Schank, P., & Kozma, R. (2002). Learning chemistry through the use of a representation-based knowledge building environment. Journal of Computers in Mathematics and Science Teaching, 21 (3), 253-279.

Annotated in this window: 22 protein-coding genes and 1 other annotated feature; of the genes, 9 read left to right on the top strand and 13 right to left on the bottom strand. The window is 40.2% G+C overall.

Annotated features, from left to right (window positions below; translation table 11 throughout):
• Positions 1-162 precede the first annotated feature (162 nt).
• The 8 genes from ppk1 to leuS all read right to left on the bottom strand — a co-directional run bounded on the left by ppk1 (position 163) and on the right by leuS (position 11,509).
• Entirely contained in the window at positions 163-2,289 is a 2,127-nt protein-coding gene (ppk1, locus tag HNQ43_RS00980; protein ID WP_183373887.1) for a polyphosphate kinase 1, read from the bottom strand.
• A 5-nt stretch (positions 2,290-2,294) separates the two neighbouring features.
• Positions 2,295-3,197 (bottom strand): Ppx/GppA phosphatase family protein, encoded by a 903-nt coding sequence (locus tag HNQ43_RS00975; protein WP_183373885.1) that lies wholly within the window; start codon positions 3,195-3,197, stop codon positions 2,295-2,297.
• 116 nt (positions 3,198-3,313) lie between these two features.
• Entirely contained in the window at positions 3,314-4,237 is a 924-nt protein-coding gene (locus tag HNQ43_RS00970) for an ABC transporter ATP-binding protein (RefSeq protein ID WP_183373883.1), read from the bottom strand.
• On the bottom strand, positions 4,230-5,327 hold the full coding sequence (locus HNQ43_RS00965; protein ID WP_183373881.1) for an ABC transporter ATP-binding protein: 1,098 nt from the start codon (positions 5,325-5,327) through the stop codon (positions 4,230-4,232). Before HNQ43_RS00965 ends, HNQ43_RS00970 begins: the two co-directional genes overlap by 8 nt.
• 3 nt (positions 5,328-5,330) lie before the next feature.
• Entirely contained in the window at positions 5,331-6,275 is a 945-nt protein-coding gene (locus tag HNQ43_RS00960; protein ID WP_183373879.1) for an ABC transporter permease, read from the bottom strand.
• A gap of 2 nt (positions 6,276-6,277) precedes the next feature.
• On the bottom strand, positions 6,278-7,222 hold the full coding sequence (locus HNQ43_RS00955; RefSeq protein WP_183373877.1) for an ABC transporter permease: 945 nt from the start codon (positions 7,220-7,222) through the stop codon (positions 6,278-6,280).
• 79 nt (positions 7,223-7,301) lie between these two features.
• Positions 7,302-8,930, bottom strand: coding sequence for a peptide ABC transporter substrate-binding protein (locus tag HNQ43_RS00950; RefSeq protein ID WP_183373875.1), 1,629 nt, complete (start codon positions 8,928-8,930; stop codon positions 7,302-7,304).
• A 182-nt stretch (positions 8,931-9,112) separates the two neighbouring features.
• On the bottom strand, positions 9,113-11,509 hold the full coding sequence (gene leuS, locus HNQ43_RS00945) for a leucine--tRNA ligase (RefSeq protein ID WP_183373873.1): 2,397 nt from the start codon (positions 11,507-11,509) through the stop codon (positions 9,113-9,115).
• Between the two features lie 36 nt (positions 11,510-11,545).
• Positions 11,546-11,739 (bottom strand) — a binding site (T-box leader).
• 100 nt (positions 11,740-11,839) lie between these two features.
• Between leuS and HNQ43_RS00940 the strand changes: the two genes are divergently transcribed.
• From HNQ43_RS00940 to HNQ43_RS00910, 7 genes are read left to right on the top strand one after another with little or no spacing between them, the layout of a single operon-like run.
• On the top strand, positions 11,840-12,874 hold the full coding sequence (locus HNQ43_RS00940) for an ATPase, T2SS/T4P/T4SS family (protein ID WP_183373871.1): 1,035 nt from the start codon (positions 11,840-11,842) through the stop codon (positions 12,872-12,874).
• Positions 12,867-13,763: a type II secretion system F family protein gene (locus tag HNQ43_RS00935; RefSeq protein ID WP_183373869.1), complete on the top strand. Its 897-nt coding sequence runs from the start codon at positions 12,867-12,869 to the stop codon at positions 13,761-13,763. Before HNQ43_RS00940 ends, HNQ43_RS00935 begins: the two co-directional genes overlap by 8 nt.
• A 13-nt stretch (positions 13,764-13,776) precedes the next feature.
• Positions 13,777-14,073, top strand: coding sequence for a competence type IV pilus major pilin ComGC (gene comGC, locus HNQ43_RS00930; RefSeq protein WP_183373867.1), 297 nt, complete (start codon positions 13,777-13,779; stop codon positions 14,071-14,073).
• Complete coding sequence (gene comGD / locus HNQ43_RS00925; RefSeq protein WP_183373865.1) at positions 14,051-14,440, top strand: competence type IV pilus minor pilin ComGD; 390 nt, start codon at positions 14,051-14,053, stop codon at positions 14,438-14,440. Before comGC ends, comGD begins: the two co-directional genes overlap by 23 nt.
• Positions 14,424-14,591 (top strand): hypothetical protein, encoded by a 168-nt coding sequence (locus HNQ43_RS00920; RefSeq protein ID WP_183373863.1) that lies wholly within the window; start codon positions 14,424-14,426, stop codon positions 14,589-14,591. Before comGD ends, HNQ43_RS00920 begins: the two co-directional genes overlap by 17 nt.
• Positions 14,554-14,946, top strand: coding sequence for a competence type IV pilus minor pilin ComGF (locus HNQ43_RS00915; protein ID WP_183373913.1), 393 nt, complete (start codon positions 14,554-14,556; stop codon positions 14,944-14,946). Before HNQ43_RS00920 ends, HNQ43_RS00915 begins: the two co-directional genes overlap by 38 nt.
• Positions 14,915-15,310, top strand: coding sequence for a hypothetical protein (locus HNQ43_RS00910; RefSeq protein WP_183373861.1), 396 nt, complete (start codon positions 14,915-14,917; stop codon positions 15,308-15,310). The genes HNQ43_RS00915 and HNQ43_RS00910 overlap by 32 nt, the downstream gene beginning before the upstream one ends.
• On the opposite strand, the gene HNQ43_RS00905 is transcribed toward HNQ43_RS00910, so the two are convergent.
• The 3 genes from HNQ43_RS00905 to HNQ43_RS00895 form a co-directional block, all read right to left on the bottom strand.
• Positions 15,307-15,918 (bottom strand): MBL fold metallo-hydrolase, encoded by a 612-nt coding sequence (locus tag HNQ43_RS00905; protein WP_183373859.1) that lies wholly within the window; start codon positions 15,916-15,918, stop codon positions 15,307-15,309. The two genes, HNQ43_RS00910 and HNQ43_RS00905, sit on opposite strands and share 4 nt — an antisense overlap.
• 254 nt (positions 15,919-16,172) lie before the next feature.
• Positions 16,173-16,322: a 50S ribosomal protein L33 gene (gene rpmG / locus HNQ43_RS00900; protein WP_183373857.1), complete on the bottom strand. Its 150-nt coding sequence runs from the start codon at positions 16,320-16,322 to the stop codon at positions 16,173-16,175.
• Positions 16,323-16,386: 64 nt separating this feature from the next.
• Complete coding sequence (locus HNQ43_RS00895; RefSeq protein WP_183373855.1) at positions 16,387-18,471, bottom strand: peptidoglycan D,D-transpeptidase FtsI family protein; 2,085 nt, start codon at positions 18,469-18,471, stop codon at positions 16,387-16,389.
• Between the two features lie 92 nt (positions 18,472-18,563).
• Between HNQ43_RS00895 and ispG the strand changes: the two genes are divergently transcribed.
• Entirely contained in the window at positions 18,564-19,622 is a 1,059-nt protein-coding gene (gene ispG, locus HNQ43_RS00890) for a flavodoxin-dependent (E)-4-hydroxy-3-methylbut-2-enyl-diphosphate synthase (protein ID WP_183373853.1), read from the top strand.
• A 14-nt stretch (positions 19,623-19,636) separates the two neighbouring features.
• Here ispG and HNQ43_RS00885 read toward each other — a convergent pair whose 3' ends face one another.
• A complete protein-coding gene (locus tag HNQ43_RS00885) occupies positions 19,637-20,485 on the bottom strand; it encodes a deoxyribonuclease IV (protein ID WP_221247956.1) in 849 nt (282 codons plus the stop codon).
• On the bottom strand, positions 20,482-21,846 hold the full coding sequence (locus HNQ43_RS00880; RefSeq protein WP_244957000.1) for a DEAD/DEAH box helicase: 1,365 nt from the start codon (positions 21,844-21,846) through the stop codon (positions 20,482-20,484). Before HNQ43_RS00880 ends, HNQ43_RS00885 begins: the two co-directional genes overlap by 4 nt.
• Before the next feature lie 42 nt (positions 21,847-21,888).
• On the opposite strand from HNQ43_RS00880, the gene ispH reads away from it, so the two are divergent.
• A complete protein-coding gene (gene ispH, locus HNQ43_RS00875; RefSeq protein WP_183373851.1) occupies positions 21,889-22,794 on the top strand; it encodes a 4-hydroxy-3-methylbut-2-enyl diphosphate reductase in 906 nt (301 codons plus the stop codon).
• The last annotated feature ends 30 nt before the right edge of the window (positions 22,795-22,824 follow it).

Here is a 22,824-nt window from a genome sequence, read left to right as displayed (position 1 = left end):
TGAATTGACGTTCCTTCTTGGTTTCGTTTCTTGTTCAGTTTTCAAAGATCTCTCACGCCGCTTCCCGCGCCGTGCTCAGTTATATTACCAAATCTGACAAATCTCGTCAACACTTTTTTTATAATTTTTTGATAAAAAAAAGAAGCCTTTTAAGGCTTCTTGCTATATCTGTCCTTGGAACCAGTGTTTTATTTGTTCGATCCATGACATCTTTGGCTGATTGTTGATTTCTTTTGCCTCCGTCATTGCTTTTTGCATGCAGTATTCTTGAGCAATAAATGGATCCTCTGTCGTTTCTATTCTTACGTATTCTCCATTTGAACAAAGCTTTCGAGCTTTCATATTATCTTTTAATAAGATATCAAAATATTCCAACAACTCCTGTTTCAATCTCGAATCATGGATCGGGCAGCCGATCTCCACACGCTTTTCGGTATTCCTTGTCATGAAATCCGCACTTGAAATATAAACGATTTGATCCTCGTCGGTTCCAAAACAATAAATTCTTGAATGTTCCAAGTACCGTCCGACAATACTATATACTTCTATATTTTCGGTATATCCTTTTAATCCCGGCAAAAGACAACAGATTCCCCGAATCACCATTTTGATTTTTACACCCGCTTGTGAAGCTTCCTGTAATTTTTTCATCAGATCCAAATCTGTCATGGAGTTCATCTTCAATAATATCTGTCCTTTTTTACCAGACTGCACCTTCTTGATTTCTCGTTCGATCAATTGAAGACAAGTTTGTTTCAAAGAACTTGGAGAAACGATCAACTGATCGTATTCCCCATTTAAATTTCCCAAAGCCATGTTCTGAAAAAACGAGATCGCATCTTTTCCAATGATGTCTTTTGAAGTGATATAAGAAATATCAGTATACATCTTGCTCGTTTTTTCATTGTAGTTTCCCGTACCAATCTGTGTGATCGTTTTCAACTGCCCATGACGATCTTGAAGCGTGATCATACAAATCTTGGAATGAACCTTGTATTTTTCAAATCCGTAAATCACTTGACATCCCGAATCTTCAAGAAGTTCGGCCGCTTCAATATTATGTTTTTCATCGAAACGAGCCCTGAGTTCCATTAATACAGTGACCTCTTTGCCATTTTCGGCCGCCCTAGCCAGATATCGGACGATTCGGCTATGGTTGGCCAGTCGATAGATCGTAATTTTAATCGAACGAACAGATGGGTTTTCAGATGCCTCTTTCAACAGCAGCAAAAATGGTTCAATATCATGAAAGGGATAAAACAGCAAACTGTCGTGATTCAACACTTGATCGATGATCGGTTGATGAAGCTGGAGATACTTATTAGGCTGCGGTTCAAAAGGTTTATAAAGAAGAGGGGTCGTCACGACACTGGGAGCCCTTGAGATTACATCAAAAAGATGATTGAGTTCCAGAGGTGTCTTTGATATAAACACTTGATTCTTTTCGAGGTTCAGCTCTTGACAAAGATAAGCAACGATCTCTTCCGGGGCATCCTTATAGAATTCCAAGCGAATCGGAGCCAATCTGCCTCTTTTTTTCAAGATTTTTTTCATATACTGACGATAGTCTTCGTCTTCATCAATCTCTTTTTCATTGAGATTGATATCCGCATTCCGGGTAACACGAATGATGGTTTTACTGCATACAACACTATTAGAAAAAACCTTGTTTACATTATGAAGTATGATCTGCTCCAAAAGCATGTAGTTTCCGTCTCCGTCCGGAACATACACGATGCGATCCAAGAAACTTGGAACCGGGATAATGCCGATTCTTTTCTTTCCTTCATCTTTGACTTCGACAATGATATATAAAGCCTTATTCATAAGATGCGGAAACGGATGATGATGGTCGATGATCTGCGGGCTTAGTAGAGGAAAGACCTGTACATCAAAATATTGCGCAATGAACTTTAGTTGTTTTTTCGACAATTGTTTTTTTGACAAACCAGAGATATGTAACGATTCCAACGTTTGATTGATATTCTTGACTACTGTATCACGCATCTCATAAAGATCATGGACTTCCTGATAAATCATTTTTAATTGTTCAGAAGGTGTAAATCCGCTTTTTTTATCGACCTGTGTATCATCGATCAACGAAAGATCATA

Many students leave high school chemistry courses with profound misunderstandings about the nature of matter, chemical processes, and chemical systems. The ChemSense project is addressing this problem through a multidisciplinary program of research and development to examine the impact of representational tools, chemical investigations, and discourse on chemistry learning and teaching in high schools and colleges. This work intersects several theoretical approaches to learning, including collaborative project-based investigations, representational competence, knowledge building, and the design of chemistry curriculum. The ChemSense Knowledge Building Environment allows students and instructors to collaborate in the investigation of chemical phenomena, collect data, build representations of these phenomena, and participate in scaffolded discourse to explain these phenomena in terms of underlying chemical mechanisms. Research indicates that ChemSense is effective in supporting student representational use and chemical understanding. In this paper, we present our theoretical approach, describe the ChemSense learning environment in the context of actual use by high school students, summarize our research findings, and discuss the implications of these findings for future work.